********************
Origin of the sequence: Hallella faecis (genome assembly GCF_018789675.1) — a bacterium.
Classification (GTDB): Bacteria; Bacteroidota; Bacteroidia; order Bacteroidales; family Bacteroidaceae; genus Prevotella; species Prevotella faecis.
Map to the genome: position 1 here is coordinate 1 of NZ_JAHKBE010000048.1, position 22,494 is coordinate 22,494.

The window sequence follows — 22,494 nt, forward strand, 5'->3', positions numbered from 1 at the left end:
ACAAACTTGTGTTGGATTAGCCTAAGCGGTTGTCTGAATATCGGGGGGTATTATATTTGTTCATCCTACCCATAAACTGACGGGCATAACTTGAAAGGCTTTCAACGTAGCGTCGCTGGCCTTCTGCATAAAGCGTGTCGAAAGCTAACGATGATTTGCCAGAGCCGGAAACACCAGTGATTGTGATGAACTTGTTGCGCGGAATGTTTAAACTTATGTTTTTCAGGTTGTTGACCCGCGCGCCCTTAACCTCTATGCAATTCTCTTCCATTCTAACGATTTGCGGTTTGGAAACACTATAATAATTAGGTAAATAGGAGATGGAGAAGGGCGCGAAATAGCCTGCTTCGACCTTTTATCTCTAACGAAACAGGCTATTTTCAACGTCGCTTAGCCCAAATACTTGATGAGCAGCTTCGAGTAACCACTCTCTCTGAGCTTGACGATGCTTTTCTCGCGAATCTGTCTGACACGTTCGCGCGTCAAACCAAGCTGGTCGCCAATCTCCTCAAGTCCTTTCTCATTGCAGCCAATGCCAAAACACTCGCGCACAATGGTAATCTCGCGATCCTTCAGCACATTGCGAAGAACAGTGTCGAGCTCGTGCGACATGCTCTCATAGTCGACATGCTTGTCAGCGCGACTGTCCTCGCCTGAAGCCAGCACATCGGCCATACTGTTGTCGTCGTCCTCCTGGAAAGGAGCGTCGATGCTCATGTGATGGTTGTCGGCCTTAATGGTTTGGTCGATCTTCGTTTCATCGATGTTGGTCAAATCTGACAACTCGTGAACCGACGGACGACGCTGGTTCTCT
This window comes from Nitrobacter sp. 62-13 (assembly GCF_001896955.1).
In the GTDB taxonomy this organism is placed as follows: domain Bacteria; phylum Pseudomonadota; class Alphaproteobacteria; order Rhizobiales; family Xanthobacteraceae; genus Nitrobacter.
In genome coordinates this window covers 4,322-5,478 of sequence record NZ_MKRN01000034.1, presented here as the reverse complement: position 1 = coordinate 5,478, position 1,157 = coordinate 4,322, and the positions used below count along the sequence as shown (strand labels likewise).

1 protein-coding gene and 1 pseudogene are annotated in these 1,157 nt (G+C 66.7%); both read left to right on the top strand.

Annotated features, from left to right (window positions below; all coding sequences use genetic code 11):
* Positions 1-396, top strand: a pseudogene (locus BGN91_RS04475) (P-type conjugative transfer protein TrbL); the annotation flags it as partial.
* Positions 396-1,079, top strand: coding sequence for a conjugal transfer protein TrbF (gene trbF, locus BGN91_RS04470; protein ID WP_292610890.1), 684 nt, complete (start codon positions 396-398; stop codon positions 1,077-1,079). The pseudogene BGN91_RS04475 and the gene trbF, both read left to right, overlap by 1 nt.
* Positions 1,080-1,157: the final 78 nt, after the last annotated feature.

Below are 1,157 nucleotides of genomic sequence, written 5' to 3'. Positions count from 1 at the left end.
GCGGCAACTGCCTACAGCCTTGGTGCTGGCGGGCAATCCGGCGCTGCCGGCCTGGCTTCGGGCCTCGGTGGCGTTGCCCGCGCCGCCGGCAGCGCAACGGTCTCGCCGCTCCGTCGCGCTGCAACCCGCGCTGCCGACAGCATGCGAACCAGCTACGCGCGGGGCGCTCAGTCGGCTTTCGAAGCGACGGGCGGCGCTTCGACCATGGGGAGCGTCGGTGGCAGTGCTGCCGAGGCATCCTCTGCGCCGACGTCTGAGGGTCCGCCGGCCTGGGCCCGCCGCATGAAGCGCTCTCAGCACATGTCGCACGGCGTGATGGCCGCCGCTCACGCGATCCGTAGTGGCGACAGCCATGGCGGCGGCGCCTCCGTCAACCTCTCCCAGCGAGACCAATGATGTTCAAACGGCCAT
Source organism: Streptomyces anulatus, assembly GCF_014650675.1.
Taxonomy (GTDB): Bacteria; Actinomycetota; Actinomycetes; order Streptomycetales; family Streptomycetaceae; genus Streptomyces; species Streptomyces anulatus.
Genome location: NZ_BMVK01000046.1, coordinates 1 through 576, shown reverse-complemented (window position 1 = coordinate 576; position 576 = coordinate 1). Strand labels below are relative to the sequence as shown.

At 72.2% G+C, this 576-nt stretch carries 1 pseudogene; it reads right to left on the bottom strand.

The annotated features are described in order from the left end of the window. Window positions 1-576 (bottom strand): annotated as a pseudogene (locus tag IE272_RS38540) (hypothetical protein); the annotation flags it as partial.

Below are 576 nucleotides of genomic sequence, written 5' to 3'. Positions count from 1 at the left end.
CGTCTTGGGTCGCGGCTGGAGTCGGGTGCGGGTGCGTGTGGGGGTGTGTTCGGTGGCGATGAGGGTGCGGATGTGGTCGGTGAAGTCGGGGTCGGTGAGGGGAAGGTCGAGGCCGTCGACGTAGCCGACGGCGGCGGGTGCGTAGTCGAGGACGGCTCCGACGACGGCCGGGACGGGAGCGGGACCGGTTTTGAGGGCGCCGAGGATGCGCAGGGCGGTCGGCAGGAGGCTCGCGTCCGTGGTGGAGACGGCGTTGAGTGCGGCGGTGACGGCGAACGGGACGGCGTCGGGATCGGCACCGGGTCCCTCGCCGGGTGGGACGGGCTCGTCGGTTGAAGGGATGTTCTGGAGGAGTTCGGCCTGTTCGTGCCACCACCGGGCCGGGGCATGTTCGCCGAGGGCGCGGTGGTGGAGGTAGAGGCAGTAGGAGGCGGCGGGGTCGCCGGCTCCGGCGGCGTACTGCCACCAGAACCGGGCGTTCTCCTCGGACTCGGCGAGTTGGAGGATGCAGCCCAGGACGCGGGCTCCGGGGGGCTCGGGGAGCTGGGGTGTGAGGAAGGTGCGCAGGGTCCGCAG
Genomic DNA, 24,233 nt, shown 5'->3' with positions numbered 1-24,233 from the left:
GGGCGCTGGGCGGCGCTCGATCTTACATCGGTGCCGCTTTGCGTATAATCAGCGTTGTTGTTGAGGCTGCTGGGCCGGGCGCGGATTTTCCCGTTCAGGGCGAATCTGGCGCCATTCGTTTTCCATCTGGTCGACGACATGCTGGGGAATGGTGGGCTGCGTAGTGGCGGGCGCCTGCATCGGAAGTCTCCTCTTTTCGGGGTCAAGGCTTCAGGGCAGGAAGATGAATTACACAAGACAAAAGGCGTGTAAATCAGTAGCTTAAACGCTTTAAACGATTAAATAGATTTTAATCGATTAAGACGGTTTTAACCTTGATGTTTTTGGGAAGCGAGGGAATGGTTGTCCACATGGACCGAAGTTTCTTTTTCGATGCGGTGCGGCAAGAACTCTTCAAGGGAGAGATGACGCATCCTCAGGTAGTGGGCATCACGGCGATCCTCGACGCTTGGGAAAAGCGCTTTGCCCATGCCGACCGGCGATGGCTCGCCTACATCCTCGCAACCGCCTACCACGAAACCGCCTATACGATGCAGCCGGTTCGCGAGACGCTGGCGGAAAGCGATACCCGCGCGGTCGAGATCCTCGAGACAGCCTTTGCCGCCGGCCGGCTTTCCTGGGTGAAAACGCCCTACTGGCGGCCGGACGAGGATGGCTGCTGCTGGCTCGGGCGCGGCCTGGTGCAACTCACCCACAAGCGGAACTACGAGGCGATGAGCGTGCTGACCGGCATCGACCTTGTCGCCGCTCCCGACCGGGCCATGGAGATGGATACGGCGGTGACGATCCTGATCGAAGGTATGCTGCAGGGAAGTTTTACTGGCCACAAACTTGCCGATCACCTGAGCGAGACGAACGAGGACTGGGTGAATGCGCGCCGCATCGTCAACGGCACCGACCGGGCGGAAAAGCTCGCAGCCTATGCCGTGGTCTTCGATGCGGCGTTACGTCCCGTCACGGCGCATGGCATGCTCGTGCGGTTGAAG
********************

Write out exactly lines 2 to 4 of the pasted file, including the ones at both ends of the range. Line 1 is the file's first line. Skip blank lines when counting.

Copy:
Classification (GTDB): Bacteria; Bacteroidota; Bacteroidia; order Bacteroidales; family Bacteroidaceae; genus Prevotella; species Prevotella faecis.
Map to the genome: position 1 here is coordinate 1 of NZ_JAHKBE010000048.1, position 22,494 is coordinate 22,494.

The window sequence follows — 22,494 nt, forward strand, 5'->3', positions numbered from 1 at the left end: